Max Verstappen is 116 points clear of Charles Leclerc with six races to go, meaning he could take the title at the Singapore Grand Prix
Realistically, and more fittingly, Verstappen is likely to take his second title at Suzuka, home of the Japanese Grand Prix and Red Bull‘s former engine supplier, Honda.
While the title race is done and dusted, the battle for second behind Verstappen is a tight one.
Just 32 points separate Leclerc in second and Ferrari teammate Carlos Sainz in fifth.
So far, there’s no doubt that Leclerc is most deserving of P2 behind Verstappen, but F1 doesn’t work like that.
Charles Leclerc – 219 points / 3 wins
With six rounds remaining, Leclerc is in the driving seat to finish runner-up to Verstappen.
The 116 points gap isn’t totally representative of Leclerc’s displays this year because of Ferrari’s incompetence on the pit wall combined with poor strategy choices widening the gap.
Leclerc hasn’t been totally faultless due to unforced errors at Imola and Paul Ricard costing him crucial points.
The Monegasque has been devastating in qualifying, with eight pole positions to his name.
On pure performance alone, Leclerc should take the runners up spot, but reliability and decisions from the Ferrari strategists will no doubt play a part.
Plus, he lost out to Sainz in the standings last year, so he will be keen to avoid a repeat.
Sergio Perez – 210 points / 1 win
Given teammate Verstappen’s recent dominance, Sergio Perez must fancy his chances of finishing second in the championship for the first time in his career.
Since Hungary, Red Bull have taken a clear step forward (and Ferrari, arguably, have taken a step back on race day).
However, Red Bull’s improved turn of pace – in the hands of Verstappen – coincided with Perez’s decline.
The gap has only been increasing between the Red Bull duo, with Perez struggling to qualify within half a second of Verstappen in recent rounds.
Perez has the quickest car but has struggled to extract the most from it.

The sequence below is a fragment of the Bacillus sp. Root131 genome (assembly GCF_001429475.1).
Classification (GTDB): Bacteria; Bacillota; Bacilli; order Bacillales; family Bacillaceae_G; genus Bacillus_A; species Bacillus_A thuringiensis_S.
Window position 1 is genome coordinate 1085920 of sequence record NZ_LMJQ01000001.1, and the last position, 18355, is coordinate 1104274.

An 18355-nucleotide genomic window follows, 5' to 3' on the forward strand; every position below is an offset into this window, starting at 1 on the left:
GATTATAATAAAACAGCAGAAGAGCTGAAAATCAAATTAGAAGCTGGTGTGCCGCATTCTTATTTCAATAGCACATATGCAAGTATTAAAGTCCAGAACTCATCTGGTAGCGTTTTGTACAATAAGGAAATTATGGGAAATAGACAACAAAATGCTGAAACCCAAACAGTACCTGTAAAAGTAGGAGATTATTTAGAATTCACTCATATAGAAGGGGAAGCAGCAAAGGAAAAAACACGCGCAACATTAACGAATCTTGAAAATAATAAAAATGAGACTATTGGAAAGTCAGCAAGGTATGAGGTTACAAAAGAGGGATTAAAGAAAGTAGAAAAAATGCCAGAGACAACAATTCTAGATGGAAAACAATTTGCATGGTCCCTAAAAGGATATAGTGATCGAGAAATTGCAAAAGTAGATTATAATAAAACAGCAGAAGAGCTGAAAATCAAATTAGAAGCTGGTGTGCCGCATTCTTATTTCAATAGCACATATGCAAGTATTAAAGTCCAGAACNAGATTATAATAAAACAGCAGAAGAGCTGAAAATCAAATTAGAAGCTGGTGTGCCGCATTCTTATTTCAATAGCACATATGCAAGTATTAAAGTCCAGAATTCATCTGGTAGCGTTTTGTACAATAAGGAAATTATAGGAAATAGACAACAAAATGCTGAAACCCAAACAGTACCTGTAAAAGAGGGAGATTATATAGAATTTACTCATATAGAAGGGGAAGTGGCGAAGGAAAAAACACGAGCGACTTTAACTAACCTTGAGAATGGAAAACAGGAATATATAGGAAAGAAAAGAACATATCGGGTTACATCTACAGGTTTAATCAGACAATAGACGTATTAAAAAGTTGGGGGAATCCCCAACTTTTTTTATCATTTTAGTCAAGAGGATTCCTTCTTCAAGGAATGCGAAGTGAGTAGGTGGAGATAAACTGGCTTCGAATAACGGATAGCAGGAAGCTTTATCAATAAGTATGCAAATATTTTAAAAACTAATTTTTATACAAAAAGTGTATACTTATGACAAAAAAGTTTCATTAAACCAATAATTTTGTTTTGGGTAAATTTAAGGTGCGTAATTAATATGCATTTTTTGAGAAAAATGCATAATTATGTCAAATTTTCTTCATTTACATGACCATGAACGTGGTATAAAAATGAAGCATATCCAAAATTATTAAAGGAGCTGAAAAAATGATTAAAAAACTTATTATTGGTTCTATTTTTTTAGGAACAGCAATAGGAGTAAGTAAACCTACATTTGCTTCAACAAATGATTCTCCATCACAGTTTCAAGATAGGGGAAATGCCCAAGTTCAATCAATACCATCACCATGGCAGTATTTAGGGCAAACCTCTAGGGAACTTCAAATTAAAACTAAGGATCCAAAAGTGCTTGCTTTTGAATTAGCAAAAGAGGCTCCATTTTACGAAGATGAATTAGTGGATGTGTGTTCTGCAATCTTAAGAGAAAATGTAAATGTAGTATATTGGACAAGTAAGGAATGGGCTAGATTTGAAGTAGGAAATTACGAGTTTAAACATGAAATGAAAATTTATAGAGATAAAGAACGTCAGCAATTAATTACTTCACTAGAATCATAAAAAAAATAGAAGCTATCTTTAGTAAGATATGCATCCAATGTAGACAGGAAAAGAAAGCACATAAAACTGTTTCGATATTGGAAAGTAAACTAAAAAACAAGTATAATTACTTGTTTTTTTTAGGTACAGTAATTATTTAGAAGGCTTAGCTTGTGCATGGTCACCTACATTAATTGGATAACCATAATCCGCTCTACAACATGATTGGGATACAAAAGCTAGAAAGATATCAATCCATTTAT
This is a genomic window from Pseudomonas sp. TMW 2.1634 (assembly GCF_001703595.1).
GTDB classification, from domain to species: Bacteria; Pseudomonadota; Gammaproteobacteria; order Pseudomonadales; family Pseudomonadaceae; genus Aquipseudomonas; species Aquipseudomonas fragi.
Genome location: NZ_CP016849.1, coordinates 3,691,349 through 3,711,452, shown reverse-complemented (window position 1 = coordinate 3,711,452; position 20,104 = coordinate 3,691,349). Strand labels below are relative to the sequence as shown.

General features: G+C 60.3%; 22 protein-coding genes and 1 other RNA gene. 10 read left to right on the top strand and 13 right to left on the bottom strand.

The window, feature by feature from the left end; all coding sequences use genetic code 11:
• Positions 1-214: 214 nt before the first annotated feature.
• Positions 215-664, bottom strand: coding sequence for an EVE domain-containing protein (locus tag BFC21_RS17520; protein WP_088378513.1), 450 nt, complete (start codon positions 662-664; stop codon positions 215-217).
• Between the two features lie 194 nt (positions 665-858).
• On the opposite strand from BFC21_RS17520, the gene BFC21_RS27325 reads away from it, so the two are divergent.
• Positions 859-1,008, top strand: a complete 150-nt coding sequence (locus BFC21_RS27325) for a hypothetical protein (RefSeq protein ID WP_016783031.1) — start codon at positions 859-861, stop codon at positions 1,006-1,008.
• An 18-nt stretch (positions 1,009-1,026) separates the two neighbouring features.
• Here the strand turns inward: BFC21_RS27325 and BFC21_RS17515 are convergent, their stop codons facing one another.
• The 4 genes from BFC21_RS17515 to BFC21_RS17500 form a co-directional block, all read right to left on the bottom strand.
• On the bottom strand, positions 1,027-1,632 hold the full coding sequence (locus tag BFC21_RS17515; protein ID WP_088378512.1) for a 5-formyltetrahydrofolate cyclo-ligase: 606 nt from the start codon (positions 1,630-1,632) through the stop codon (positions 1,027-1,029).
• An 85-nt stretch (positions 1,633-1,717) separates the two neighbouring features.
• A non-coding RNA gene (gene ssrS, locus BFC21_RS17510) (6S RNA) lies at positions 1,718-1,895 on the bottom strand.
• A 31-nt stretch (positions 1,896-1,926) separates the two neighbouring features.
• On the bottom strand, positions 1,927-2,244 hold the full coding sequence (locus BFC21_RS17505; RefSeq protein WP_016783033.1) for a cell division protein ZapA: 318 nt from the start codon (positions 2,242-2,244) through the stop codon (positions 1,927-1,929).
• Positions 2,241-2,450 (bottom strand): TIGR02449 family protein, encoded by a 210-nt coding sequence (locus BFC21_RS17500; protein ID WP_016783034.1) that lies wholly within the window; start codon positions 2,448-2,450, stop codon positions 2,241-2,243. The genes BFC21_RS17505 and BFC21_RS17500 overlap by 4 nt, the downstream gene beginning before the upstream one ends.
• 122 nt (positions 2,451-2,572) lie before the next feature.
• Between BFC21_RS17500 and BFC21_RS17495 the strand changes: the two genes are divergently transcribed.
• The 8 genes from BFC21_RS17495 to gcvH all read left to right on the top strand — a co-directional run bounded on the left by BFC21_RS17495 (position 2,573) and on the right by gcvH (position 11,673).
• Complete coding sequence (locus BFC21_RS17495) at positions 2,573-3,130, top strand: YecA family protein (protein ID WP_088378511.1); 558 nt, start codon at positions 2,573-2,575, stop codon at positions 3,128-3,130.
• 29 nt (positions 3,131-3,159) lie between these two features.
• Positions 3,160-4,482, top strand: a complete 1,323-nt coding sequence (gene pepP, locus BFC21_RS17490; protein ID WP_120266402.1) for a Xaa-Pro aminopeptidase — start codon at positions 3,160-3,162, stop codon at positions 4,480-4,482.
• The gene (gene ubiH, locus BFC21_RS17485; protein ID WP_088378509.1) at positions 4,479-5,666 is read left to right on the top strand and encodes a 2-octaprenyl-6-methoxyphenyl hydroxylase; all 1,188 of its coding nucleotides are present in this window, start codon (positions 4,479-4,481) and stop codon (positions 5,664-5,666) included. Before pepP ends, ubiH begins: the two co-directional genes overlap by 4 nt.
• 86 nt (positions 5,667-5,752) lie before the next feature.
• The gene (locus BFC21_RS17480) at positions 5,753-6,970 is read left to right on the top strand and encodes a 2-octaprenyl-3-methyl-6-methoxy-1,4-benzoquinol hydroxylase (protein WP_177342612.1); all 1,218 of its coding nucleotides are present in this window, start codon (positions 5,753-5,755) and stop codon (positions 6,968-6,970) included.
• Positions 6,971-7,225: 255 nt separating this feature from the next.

Christian Horner revealed that Verstappen and Perez are running different specifications of floors but downplayed the significance of it.
Perez has the machinery, but on current form, toppling Leclerc seems unlikely.
George Russell – 203 points / 0 wins
George Russell’s sheer consistency in 2022 has put him in contention for the runners up spot behind Verstappen.
It’s hard to believe Russell is still in the fight given how poor Mercedes were in the early part of the season, even being outpaced by Alfa Romeo’s Valtteri Bottas on a number of occasions.
Despite Mercedes’ lack of outright performance relative to the top two, Russell has continued to extract the maximum from it.
While lady luck has been on his side more than teammate Lewis Hamilton’s, there’s a case of making your own luck.
Russell has finished in the top five in all but one of the races this year – remarkable consistency.
Ironically, he was known for being ‘Mr Saturday’ during his days at Williams but his race day performances and consistency have been even more impressive than his displays in qualifying, Hungary aside.
With reliability on Mercedes’ side, Russell is a real contender for P2 in the championship.
Singapore should suit Mercedes on paper, but they will have to fight at the front in the five subsequent races to give Russell a realistic chance of beating Leclerc and Perez.
Carlos Sainz – 187 points / 1 win
It’s not been one of Sainz’s best years, especially as he out-scored Norris in each of his McLaren seasons and beat Leclerc in 2021.
The Spaniard struggled to adapt to the handling of Ferrari’s 2022 challenger meaning the first half of the year was littered with mistakes and a general lack of pace.
He managed to win at Silverstone, although he was slower than his teammate with a damaged front wing.
Despite not having the outright pace, Sainz has always been a reliable points scorer.
Regardless, finishing behind a Mercedes driver would be unacceptable given Ferrari’s performance advantage at the majority of the tracks this year.
Lewis Hamilton – 168 points – 0 wins
Hamilton is the outsider for P2 in the championship.
While it’s not been a perfect season from the seven-time champion, since ditching Mercedes’ setup experiments in the early part of the season, he’s had the edge on Russell.
Whether it’s untimely Safety Cars, or his DRS flap not opening, luck hasn’t been on Hamilton’s side in 2022.
It’s unlikely Hamilton will be able to overcome the 51-point gap to Leclerc in the final six races without a victory or two to his name.
Even so, Hamilton has proved this year that he still has the speed and motivation to compete at the front in F1.
He’s probably still the only man who can get close to Verstappen over a season – so here’s hoping Mercedes deliver in 2023.